You may never have heard of Ray Comfort, but he’s kind of a big deal in evangelical circles, perhaps most famous (or notorious, depending on your point of view) for teaming with former child actor-turned-evangelizer Kirk Cameron to explain why the banana (which Comfort dubs the “atheist’s nightmare”) disproves evolutionary theory; it doesn’t, but that hasn’t kept Comfort from chugging along.
So now it’s the sesquicentennial of the publication of “The Origin of Species,” and Comfort has decided on an unusual tack for publicizing his Creationist viewpoints: He’s handing out free copies of Darwin’s book on campuses, including, as Katherine Lymn of the Minnesota Daily reports, at the University of Minnesota. The rub? The book comes with a 50-page introduction, authored by Comfort, that purports to debunk Darwin. “It is kind of deceiving,” one student says of the book, although, if this MetaFilter thread is any indication, students nationwide are taking the books and making their own use of them: “one good binder clip later and she’s got a perfectly good copy of the On the Origin of Species,” one commenter says of a college-age friend.
Who can pass up free books in this economy, anyway? Despite hints that things might be improving, we still get news like this on a daily basis: According to Minnesota Public Radio’s Annie Baxter and Elizabeth Dunbar, unemployment rates were up in October, although “officials had expected the rise and said it wasn’t significant,” which is the kind of a statement that only somebody who still has a job would make.
In related news, things aren’t looking that great for Minnesota’s unemployment insurance. The deficit the fund is running, which we planned to be out of this month … well, those plans ganged aglay, as best-laid plans aft do. As reported by MPR’s Annie Baxter, the state’s unemployment insurance trust fund is far from being in the black, running a deficit of $94 million, and “We’re in deficit until 2015, absent some changes in law or dramatic changes in the economy one way or another,” according to Lee Nelson, chief attorney for the Minnesota Department of Employment and Economic Development.
Additionally, according to the Star Tribune’s Kara McGuire, mortgage delinquencies are at an all-time high. She quotes Scott Anderson, a senior economist for Wells Fargo, who offers some distressingly plain talk: “They’re terrible numbers and they just keep getting worse.”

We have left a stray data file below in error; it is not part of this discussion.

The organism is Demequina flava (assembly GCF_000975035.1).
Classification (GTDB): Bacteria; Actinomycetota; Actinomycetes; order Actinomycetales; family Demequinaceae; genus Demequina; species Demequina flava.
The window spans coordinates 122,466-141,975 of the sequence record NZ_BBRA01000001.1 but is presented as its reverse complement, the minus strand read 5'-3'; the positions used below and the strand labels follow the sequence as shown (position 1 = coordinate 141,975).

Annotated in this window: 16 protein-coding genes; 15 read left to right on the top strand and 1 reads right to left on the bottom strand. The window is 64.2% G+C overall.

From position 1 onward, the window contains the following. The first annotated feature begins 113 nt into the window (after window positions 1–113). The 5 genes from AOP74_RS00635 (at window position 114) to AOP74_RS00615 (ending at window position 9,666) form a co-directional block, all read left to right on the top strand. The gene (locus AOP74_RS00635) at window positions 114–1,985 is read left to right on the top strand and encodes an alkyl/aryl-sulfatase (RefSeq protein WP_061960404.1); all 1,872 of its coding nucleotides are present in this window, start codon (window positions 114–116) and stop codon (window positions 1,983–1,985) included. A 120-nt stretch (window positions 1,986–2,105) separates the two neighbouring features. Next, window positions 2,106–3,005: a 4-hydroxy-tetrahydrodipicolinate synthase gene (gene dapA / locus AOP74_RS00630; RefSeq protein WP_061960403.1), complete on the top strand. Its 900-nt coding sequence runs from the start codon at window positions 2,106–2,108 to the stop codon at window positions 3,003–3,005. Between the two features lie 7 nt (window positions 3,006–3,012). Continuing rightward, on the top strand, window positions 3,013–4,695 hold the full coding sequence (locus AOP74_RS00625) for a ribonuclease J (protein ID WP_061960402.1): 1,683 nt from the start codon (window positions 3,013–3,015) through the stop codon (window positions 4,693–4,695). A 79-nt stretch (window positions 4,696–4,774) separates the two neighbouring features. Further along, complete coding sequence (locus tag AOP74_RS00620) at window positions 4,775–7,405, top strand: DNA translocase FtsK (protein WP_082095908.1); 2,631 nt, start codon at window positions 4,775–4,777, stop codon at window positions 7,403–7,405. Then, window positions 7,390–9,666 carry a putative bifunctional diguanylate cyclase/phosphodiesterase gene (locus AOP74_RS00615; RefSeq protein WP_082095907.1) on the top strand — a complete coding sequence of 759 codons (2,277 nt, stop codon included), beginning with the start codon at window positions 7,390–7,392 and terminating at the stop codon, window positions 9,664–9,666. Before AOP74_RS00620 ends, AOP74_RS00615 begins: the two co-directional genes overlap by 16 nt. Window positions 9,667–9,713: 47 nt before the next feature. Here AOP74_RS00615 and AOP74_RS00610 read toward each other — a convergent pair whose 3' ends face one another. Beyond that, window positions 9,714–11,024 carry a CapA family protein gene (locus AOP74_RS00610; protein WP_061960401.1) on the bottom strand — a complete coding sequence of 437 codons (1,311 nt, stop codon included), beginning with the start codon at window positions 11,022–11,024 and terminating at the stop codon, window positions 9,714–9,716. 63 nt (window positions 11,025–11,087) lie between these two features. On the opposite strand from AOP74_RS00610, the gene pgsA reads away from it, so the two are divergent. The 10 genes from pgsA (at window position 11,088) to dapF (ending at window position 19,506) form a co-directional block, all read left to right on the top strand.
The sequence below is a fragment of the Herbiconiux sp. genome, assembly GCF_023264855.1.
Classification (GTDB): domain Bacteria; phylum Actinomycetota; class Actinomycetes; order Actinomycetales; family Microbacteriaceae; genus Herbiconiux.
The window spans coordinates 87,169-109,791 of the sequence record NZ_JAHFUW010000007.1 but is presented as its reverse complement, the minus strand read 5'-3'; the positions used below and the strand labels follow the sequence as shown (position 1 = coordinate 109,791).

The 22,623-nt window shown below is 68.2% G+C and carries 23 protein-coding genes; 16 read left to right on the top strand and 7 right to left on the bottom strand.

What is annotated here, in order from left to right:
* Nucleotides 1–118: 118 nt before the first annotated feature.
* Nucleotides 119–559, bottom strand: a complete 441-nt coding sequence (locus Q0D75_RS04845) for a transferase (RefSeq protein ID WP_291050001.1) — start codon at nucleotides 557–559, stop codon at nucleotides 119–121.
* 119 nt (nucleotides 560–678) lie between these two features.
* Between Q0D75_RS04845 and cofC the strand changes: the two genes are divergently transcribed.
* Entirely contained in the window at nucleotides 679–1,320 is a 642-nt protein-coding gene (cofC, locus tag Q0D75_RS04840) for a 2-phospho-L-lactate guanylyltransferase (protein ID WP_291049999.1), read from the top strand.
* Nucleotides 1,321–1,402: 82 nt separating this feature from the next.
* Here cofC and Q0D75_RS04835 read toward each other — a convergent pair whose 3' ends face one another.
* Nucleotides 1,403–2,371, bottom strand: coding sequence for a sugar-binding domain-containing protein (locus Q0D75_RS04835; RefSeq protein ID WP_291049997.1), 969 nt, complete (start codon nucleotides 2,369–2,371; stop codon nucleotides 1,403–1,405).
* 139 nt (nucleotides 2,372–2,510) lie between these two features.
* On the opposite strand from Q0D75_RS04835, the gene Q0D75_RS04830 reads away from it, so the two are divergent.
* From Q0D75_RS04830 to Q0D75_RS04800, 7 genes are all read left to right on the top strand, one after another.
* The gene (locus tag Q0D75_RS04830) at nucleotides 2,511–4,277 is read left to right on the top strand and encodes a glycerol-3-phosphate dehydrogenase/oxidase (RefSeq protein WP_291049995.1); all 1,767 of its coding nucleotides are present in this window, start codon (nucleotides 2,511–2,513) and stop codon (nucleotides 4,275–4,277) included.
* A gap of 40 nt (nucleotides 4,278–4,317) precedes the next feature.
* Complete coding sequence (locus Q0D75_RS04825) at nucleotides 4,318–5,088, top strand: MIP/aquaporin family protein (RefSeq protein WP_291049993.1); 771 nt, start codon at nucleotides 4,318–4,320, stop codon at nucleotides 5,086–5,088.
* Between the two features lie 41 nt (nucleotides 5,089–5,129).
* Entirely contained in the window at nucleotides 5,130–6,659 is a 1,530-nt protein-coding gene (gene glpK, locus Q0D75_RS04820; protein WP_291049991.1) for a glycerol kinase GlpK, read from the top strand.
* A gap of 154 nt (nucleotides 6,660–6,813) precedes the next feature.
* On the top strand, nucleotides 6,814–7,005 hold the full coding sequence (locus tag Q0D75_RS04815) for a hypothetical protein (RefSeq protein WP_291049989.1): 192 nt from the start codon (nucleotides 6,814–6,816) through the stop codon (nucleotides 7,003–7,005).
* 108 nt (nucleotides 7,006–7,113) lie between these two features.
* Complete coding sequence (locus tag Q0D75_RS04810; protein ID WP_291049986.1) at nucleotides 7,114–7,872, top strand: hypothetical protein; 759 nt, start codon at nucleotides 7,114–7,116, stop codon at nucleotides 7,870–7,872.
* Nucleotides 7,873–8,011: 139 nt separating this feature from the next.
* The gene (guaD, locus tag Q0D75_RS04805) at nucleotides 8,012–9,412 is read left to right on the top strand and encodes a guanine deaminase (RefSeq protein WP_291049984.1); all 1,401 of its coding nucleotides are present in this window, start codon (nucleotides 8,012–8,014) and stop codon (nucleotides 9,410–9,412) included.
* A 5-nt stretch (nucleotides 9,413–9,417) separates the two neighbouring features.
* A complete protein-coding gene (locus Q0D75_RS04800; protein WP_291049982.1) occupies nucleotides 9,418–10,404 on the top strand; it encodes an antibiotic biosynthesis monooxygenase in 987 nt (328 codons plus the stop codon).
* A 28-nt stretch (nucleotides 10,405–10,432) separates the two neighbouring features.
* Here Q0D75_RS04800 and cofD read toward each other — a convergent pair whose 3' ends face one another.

Even many of those with a steady income and a house that’s not looking at foreclosure get some bad news today: Minnesota’s property taxes may rise an average of 3.5 percent. But, as Bill Salisbury of the Pioneer Press explains, it could be worse. Firstly, it’s less than the 5.6 percent increase that Minnesotans, on average, experienced this past year, and it could have been even more: Salisbury cites Jim Mulder, executive director of the Association of Minnesota Counties, as explaining: “By law, cities and counties could have increased their property tax levies by the full amount that Gov. Tim Pawlenty cut their state aid. But counties appear to be levying for just 40 percent to 50 percent of their lost state funding.” Whew.
If the economic news is a bit of a downer, at least everything’s coming up lutes this weekend, according to MPR’s Allison Young, who tells of a summit of lute players this weekend . Alas, people who play the lute have no amusing collective noun to describe them — it’s not a thrum of lute players, or a fretting of lute players, but instead a group of lutenists. That being said, there are rumors that a 90-centimeter contrabass-lute will be on hand, which this amassing of lutenists have dubbed “Big Berta.”
You would think the promise of lutes might act as a talisman against disharmony — well, maybe you wouldn’t, but we at the Daily Glean have great hopes for the healing powers of plucked string instruments. Instead, this past week has been a dispiriting one, firstly with the ongoing case of the pranks-cum-assaults that local youths published to YouTube (and, as David Chanen of the star Tribune reports, has yielded two more arrests) which generated a torrent of hateful comments on City Pages, which David Brauer reported on. Now, Owatonna High School is in the news because of a fight between white and Somali students that left one hospitalized. The Star Tribune and WCCO-TV both cover it, although they don’t seem to agree on how settled the issue is: According to Bill Hudson’s Thursday story, “Calm has returned to the halls of Owatonna High School”; today, Curt Brown of the Star Tribune tells us that “Racial tension has been building at Owatonna High School this week.” Whatever the case, they both pin the incident on one thing: an inflammatory essay by a white student, ” alleging Somali privilege” according to Hudson, which was posted on the student’s class blog and passed out as paper copies. Both the Strib and WCCO demur in offering examples of the student’s paper, but the Owatonna People’s Press is less circumspect: “As one example, he said that though most students weren’t allowed to wear hats in school, the Somali students routinely wore hats without being told to take them off.“
To cap it all off, even the Vikings are apparently in a foul mood. This, despite signing Head Coach Brad Childress to a three-year contact extension; no, as the Associated Press reports, haggling over a lease extension at the Metrodome has left the team in a tizzy: A day after the Vikings said a lease extension was out of the question, the Metropolitan Sports Facilities Commission offered a two-year extension, with a threatened $4 million annual rent if the Vikes don’t sign the extension. Lester Bagley, the Vikings vice president of public affairs/stadium development, responded sharply, saying the offer “sends a very bad message to the owners, the state and the league about the ability to solve the problem in Minnesota.”
Lutes, people. Lutes.